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Health officials battle high rates of sexually transmitted diseases among local teens

Problem is severe, but not unexpected

By Barbara O’Brien
Updated: 03/25/08 7:46 AM

Dr. Dalinda Condino, of Women and Children’s Hospital, says the statistics are not surprising.

Here’s a sobering thought the next time you’re driving your teenage daughter and her three friends to the mall: Statistically, at least one of them could have a sexually transmitted disease.

A study by the federal Centers for Disease Control and Prevention found that 26 percent of American females from 14 to 19 have at least one of the four most commonly transmitted sexually transmitted infections.

Alarming, perhaps, but local health providers say it is not unexpected.

“It doesn’t surprise us,” said Dr. Dalinda Condino, chief of adolescent medicine at Women and Children’s Hospital. “You can only get pregnant once a month, you can get an STD every time you have sex.”

The 2003-2004 National Health and Nutrition Examination Survey tested teens for human papillomavirus, chlamydia, herpes simplex virus type 2 and trichomoniasis.

Among the findings:

• The incidence of sexually transmitted disease in African- American girls was 48 percent, compared with 20 percent among white and Mexican- American girls.

• About half of the teens in the survey reported having sex, and their rate of infection was 40 percent.

• The most common sexually transmitted disease was HPV, which can cause cancer and genital warts, followed by chlamydia, trichomoniasis and herpes. Among the teenage girls who had a sexually transmitted disease, 15 percent had more than one.

• Of girls reporting only one partner, 20 percent had at least one sexually transmitted disease, and more than 50 percent of girls with three or more partners were infected.

There has been an increase in the numbers of chlamydia and gonorrhea in the county, Dr. Anthony J. Billittier IV, Erie County health commissioner, said, although he doesn’t know if that is due to increased identification and reporting of the infection or an increase in cases.

“People need to know it’s a problem out there,” he said.

The survey also found nearly half of African-American girls had a sexually transmitted disease. Condino, from Women and Children’s Hospital, said black teens historically have higher sexually transmitted disease rates than whites.

“They tend to have earlier entrance into sexual activity,” she said.

But the problem is communitywide, said Billittier.

“I think we’d be kidding ourselves if we think that wealthy suburbanite teens aren’t having sex,” he said. “This is a problem that affects all of us.”

The health commissioner said public health educators need to concentrate on preventing infections by advocating abstinence and safe sex practices.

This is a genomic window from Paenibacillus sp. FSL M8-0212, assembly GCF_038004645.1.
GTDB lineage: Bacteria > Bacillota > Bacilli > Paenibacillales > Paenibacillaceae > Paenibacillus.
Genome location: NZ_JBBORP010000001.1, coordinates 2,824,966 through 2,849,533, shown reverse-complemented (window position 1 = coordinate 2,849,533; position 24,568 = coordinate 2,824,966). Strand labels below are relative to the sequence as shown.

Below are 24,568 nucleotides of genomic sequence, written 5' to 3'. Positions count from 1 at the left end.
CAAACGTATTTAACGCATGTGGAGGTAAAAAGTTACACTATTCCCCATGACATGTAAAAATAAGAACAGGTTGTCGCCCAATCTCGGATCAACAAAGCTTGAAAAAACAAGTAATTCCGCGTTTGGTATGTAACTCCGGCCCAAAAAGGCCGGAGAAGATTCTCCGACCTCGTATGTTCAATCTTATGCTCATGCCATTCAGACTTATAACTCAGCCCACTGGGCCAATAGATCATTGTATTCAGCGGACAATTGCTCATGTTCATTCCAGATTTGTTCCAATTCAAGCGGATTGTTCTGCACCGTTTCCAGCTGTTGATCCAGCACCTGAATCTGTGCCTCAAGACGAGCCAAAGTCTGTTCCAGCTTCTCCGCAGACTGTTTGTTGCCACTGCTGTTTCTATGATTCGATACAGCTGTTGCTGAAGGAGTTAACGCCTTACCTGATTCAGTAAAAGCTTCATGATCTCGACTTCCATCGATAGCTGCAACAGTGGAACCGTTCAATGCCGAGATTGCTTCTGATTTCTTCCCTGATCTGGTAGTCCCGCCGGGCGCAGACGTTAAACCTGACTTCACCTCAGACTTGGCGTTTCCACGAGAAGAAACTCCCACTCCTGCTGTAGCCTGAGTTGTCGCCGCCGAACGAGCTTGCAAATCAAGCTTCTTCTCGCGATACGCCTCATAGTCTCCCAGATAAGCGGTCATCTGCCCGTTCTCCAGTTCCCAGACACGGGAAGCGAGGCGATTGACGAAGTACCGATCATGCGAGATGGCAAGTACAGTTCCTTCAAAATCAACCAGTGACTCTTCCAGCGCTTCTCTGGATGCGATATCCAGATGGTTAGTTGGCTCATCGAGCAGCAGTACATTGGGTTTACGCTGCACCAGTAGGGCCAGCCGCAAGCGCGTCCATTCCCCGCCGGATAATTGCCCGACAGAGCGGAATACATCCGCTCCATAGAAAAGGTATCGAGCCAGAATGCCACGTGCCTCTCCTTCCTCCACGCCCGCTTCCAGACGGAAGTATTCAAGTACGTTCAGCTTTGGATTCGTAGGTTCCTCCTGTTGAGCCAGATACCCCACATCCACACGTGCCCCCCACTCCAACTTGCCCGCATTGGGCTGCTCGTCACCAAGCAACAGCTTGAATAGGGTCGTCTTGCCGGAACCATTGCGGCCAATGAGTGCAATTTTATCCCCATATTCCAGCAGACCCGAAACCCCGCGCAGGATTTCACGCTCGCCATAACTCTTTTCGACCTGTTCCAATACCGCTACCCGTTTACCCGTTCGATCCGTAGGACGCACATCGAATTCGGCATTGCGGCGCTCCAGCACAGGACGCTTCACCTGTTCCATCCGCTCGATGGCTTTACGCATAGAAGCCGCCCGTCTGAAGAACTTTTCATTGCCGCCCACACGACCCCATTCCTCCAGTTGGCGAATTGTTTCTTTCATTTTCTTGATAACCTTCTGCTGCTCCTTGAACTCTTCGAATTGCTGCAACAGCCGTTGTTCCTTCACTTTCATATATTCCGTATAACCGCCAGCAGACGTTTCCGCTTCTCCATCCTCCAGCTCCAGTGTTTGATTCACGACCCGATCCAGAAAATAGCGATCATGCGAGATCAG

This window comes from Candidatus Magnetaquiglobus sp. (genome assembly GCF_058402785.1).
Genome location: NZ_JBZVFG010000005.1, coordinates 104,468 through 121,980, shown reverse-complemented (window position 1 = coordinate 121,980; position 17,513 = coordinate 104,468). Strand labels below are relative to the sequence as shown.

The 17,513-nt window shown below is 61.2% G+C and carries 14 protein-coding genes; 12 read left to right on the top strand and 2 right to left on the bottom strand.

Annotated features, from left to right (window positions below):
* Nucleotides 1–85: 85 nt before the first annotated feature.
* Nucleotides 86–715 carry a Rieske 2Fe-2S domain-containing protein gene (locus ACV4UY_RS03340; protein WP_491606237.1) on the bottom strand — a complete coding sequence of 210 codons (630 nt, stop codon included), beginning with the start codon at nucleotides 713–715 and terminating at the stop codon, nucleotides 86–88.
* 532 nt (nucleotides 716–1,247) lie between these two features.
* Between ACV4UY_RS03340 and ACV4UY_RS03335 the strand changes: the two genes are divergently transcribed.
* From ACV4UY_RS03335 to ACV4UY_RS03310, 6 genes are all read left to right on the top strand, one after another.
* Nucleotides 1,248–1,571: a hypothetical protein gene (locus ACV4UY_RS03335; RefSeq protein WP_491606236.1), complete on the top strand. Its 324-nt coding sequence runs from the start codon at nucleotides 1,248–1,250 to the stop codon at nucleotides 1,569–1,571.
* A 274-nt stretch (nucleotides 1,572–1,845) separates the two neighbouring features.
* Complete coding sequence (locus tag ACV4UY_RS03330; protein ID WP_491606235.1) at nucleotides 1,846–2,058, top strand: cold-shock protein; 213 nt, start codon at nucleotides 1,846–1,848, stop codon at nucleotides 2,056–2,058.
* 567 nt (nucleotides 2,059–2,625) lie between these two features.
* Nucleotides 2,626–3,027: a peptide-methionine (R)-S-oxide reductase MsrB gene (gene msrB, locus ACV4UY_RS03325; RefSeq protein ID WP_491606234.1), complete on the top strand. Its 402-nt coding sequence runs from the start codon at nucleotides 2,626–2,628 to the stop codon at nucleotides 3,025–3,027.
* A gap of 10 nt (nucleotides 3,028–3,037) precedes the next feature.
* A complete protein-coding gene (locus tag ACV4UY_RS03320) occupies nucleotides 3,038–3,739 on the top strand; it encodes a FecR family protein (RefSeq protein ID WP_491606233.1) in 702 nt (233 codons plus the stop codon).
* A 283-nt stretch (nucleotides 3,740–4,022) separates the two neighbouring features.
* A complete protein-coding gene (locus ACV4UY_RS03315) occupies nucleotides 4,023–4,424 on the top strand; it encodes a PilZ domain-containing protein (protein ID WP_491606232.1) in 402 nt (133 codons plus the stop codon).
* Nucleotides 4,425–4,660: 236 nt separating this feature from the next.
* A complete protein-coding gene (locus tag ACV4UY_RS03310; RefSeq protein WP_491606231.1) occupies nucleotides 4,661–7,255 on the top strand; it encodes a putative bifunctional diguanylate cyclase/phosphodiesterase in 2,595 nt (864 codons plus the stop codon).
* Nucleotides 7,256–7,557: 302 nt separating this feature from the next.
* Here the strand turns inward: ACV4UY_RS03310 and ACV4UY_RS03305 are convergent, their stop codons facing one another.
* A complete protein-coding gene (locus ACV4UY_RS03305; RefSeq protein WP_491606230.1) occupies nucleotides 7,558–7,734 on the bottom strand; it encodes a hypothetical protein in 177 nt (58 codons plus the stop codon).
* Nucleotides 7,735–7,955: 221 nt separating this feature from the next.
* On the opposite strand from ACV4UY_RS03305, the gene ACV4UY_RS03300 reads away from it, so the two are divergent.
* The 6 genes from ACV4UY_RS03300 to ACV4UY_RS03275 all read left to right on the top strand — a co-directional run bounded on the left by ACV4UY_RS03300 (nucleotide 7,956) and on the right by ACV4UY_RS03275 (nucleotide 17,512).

He also advocates routine testing of adolescents for sexually transmitted diseases so there is no stigma attached to the test. Testing won’t prevent the infection, he said, but allows health care providers to catch the infection and treat it to prevent it from spreading.

He also encourages parents to give their daughters the HPV vaccine to prevent the disease.

“I don’t see how we cannot give our children a potentially lifesaving procedure,” Billittier said.

The answer to what is the best way to respond to the alarming survey depends on who is responding. Some say the study shows that abstinence- only programs don’t work, while others say that using condoms is ineffective.

“Abstinence until marriage offers the only 100 percent effective way to erode social problems such as teen pregnancy, STDs and dropout moms,” said Judith Vogtli, program director of ProjecTruth of Catholic Charities of Buffalo.

She said the federal report reflects the same type of information imparted in the Projec- Truth program: that teens contract 3.8 million cases of STDs each year.

“The overarching theme of the report is not all that new — that sexually active teens will contract sexually transmitted infections, just one of the harmful effects of sexual activity among adolescents,” Vogtli said. “It is our responsibility as adults to help our adolescents build their character so they become adults with character and, consequently, better citizens.”

Representatives of Planned Parenthood of Western New York see the report differently. Laura Meyers, chief executive officer of Planned Parenthood of Western New York, said the survey shows that programs that only advocate abstinence do not work.

“From our perspective at Planned Parenthood, this, I think, highlights the need very acutely for comprehensive sex education, particularly in schools,” she said.

Colleen Shiffhauer, director of patient services for Planned Parenthood, said the agency has routinely tested clients for chlamydia and gonorrhea for several years and has a rapid test for HIV.

“Parents need to realize, maybe my kid is sexually active, and maybe I need to do something about it,” she said.

Condino said she doesn’t like to see health issues become political. She said she and the two other physicians, nurse practitioner and nurse at the adolescent health clinic treat patients, not issues.

“I take the side of my patients to be healthy,” she said.

That means discussion of abstinence, or a return to abstinence, as well as appropriate safety measures such as condoms when the abstinence message is not being received.